More concretely, in the 1990s the PC industry became quite a contentious place because an ambitious operating system company and occasional word processing company (e.g., Microsoft) began to try to improve its word processors, expand into CD-ROM encyclopedias, presentation software, expand the functionality of its spread sheets, enter into browser markets, and provide just about every piece of softwarefound on every PC. Similarly, an ambitious microprocessor firm (e.g., Intel) began to try to expand into mother board design and production, memory chip design and production, wireless antennae design and production, and cell phone design and production, and just about every other major hardware device.
Look, ambitious firms will expand if they can. That is not a statement about Bill Gates or Andy Grove or any other executive. Expansion is what stock holders want from their firms. Capitalism works this way, and it always has.
Rather, good candidates seem to be broadband providers, such as Comcast, AT&T, and Verizon. Their management is ambitious. The diffusion of the first generation of broadband provision is coming to a close in the next few years. Thus, the primary source of revenue growth for those firms will naturally slow. Yet, at the same time, those firms must be eying other parts of the Internet, where revenue continues to grow.
Look, I am not saying anything that many other analysts have not noticed. Comcast’s management is ambitious. So is AT&T’s, and so is Verizon’s. They must be considering how a carrier can develop its own television service (instead of relying on Hulu), or get a piece of revenue from selling online movies (instead of letting Netflix collect all the revenue), or get a piece of online advertising for local services (instead of letting Google collect all the revenue).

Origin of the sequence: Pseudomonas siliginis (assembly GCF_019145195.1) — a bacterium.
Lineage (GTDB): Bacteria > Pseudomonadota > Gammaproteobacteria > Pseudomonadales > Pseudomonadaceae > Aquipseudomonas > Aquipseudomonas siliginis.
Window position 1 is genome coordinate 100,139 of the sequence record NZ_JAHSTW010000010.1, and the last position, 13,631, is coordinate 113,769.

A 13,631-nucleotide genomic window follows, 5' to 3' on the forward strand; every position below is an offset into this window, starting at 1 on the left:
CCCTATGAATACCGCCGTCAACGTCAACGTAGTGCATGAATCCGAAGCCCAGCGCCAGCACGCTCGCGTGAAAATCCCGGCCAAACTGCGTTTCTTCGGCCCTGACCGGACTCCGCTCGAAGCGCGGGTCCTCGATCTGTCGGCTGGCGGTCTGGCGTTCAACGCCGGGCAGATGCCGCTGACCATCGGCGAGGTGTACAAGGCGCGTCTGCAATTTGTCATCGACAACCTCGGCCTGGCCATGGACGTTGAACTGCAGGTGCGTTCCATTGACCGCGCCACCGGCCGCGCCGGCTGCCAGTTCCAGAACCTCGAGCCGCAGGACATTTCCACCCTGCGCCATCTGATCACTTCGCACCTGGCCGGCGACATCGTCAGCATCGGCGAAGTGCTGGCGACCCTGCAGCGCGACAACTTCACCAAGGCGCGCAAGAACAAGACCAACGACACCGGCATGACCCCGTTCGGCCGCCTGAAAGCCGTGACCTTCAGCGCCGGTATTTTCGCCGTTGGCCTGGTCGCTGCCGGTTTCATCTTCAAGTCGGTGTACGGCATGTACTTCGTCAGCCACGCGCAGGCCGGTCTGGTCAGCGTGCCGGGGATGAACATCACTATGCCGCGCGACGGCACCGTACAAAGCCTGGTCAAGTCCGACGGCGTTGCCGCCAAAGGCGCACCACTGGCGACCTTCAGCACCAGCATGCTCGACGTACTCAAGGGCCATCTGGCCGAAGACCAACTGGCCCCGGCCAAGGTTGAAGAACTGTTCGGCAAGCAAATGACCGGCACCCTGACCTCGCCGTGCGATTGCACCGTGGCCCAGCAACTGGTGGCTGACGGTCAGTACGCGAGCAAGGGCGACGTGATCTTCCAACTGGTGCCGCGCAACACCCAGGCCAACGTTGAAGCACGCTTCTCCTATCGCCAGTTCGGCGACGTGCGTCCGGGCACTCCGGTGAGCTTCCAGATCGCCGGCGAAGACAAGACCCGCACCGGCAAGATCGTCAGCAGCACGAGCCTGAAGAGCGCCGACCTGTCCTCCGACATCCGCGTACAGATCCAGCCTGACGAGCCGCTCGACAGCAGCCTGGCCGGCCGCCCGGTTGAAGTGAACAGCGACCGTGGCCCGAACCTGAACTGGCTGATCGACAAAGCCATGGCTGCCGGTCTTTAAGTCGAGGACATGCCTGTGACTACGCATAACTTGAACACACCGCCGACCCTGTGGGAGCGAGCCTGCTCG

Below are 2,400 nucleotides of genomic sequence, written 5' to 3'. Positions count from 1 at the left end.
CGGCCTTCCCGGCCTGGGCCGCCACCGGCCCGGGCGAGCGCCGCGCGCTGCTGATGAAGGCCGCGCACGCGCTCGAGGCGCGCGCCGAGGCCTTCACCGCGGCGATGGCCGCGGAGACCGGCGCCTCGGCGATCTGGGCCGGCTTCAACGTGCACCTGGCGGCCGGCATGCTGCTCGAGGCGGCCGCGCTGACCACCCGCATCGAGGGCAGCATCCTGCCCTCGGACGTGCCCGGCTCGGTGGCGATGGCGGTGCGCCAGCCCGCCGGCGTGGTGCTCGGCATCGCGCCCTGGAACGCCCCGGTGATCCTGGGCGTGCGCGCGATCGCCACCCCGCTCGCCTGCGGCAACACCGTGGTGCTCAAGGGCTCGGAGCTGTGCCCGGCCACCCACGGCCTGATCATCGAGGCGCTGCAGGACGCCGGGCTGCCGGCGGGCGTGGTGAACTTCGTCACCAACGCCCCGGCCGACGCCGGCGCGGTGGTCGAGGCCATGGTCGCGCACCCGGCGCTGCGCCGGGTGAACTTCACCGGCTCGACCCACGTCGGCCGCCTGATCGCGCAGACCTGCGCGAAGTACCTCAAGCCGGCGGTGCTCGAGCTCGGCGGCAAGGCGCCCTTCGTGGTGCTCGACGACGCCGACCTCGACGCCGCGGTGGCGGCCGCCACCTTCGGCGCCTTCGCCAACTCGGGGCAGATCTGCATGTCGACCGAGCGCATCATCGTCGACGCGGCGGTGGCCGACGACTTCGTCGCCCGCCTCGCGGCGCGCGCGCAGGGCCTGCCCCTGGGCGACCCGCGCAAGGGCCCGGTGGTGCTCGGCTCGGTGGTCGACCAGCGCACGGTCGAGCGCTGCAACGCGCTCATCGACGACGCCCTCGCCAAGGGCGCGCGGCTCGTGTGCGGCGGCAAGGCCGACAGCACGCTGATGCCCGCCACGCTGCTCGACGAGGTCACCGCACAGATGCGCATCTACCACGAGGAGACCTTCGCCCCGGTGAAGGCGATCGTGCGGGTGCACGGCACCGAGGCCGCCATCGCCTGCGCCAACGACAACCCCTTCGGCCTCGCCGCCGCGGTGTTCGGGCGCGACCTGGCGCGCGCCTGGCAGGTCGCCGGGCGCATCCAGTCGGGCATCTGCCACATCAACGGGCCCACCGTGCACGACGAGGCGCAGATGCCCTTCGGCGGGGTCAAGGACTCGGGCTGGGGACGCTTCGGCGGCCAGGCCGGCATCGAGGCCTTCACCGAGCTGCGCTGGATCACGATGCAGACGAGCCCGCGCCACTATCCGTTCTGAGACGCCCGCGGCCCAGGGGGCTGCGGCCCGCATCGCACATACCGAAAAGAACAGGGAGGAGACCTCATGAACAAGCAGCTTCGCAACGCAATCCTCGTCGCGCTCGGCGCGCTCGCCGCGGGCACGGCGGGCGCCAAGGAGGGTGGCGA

This is an old lesson in regulatory economics. Commercial ambition from a dominant firm is a good thing when it fuels competitive conduct, innovative services, and invading of new service territories. Ambition from dominant firms is usually not such a good thing when it motivates such those firms to block a rival’s access to channels, when it leads dominant firms to refuse to deal with potential rivals, and when it leads dominant firms to raise a rival’s cost.
(BTW, other large firms, such as Google, also face such mixed incentives. But Google does not offer broadband access, so the FCC cannot regulate Google’s conduct directly. It is for another government actor, if any, to do something, such as the FTC or DOJ antitrust authority. But I digress.)
Even a lawyer can get the summary. One of the biggest participants in this ecosystem, broadband carriers, face mixed incentives to compete — and not cooperate — with application providers. The shadow of those incentives will grow longer as the revenue growth begins to slow.
Time to finish. Without assessing the merits of what the FCC chose to do, and without having any inside information about their thinking, it is possible to say this: it is no surprise that the FCC felt compelled to act. The appeals court left the FCC in a position where it could not do anything to a broadband firm taking action against an application, as their mixed incentives would tempt them to do.
Mixed incentives are a very old problem in communications access regulation, and easily understood by every regulator on the planet. Every regulator can sense the danger of letting carriers move down the slippery slope of not cooperating with another participant in the Internet ecosystem. That bright line had to be protected, if only for the sake of preserving the innovative ecosystem that has driven the Internet forward in these last two decades.
Let’s hope the ecosystem continues to be innovative in the next decade with these new set of rules.